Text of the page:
Idioms and Meanings
Have fun with idioms and meanings. If you are a language learner, you either have to be with it or you aren’t going to win it, in today’s English speaking world!
Teaching idioms is fun! Knowing how to use idioms add flair to your conversations, to entertain to your audience.
In this video idioms lesson, I am going to give you a quick overview about idioms and meanings with some examples thrown in. I hope you find useful.
Hi, I am Manoj from SinglishtoEnglish.com. Learning English from a native speaker. Welcome to my idioms and meanings lesson.
Idioms ‘spice up’ conversations and lend wit to dialogues.
Most English-speakers ‘pepper’ their speech with interesting words or phrases. Now there’s an idiom for you!
The word ‘idiom’ is of Greek origin and means ‘one of a kind’. It cannot be taken literally and usually means something quite different. If you call someone a “dark horse” it does not mean the person is a dark coloured horse. It means this person is likely to surprise us by rising above expectations. Or to use another idiom, there is ‘more to him than meets the eye’!
Idioms often don’t seem to have any connection to what is being put into words. For those who are learning to speak and write the English language, understanding and using idioms can be difficult. More so, as English speakers often mistakenly assume their listeners know idioms and use them in their conversations.
So, don’t let the talk get away from you. You could say add your own ‘two bits worth’ to the dialogue and ‘feel part of the crowd’!
Why would you use idioms?
When we try to explain something difficult, idioms help us emphasize our feelings or explain situations better – than using plain words. You could say you are ‘climbing up the wall’ trying to work with idioms!
Does that make sense? Don’t worry. Practice — and you will get there.
Where do idioms come from?
Idioms often come from language peculiar to a particular trade, profession or even sports. A ‘dark horse’ is one of the racing idioms, to mean a horse that wins a race unexpectedly. How about using another idiom in racing: winning ‘against all odds’. The meaning of against all odds is to make something happen, despite the chances of it happening being low.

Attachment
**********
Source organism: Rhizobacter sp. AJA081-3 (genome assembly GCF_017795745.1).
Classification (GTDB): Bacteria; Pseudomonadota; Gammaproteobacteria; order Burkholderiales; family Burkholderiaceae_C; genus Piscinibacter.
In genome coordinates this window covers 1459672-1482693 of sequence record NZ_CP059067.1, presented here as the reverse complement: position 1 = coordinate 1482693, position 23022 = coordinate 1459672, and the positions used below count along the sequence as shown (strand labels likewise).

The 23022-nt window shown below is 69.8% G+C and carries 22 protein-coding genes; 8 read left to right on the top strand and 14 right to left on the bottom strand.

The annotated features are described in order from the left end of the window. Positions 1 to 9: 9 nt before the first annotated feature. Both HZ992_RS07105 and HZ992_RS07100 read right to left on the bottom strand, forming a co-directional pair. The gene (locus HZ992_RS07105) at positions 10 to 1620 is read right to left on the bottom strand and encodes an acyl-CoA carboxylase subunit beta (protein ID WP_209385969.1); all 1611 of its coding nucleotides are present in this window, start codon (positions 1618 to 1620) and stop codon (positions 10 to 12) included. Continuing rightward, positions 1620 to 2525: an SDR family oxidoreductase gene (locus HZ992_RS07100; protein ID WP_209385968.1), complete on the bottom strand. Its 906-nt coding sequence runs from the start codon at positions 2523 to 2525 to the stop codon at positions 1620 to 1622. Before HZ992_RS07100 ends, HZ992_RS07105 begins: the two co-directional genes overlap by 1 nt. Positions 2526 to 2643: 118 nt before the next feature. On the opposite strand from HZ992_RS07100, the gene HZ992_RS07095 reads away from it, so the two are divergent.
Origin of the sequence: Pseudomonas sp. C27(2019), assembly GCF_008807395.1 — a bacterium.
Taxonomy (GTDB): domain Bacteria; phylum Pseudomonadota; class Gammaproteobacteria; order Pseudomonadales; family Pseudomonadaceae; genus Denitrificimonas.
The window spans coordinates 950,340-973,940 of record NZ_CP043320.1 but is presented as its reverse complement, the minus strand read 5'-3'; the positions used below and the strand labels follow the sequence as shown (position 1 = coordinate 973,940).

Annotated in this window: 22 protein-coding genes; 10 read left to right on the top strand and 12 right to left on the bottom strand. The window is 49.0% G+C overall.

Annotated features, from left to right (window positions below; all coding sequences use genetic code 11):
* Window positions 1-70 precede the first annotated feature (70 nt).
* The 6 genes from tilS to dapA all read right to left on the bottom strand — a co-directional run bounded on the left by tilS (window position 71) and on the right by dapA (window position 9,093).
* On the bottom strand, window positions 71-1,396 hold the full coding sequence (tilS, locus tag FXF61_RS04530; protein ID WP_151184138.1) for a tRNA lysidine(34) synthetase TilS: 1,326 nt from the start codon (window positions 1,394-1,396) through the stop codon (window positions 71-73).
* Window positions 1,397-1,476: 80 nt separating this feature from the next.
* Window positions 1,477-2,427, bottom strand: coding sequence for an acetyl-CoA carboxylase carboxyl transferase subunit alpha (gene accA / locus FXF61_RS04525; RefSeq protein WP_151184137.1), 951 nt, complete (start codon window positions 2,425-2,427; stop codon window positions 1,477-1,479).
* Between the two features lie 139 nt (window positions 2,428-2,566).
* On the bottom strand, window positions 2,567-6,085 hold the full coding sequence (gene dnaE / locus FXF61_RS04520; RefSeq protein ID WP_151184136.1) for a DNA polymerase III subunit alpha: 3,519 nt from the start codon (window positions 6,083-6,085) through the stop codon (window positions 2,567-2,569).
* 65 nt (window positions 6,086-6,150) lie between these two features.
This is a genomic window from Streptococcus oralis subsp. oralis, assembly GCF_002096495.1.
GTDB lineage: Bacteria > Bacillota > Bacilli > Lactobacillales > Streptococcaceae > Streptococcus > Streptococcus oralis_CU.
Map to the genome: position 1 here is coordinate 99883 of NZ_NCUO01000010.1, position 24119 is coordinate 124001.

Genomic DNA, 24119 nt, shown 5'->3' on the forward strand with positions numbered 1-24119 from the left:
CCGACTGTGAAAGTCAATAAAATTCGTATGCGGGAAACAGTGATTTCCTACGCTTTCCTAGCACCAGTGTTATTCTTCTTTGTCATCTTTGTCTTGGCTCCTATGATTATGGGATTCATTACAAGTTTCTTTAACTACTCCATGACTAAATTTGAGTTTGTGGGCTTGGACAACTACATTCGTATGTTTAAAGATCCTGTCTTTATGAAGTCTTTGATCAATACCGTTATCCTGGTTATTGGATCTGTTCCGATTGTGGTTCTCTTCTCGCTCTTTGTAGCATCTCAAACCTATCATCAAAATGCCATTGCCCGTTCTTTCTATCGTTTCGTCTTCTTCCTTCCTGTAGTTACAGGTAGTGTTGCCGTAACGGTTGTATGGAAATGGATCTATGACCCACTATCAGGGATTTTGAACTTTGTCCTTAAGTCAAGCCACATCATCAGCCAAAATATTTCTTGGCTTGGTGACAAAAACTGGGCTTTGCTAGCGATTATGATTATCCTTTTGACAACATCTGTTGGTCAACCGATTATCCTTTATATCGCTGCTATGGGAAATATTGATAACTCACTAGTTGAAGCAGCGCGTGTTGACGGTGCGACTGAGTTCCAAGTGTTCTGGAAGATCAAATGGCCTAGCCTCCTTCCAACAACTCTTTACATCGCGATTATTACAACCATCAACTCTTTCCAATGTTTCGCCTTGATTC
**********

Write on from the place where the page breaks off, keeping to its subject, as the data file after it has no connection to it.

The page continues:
Will you know it if you hear it?
You will – when someone uses strange sounding phrases or words to explain something. An idiom does not make literal sense. You could say it sounds, ‘All Greek to me’, meaning that you don’t understand it at all.
When do you use idioms?
Only when you are sure of their meanings and can comfortably use them in your speech to ‘drive home’ certain points, to emphasize what you are saying. Be careful though, as some idioms may seem to mean the same thing but actually have different meanings. ‘Climbing up the wall’ and ‘drive someone up the wall’ sound similar but don’t actually mean the same thing. ‘Climbing up the wall’ is used to describe feeling extremely frustrated. When you ‘drive someone up the wall’ it means annoying the person.
Close but not the same.
Is it a good thing to learn idioms?
Yes, it is good thing to learn idioms even though it is not ‘easy as pie’ (very easy) but, once you know them they can be the icing on the cake when making a speech or writing an essay.
What is the best way to learn idioms?
Read, watch and listen! Reading English books, watching English programmes and listening to English speakers is the ‘answer to your idiomatic prayers’! Being exposed to the English language in all its forms will help understand idioms better. Just as Rome was not built in a day, it will take time and an abiding interest to learn idioms.
Idioms and meanings. I hope you enjoyed this idioms lesson and found this video useful. I would love to hear your comments below about idioms.
There are loads more idioms and I will be coming up with videos to illustrate their usage and origins. If you like this video, do share it with your family and friends and please subscribe to my channel.
Have fun with idioms.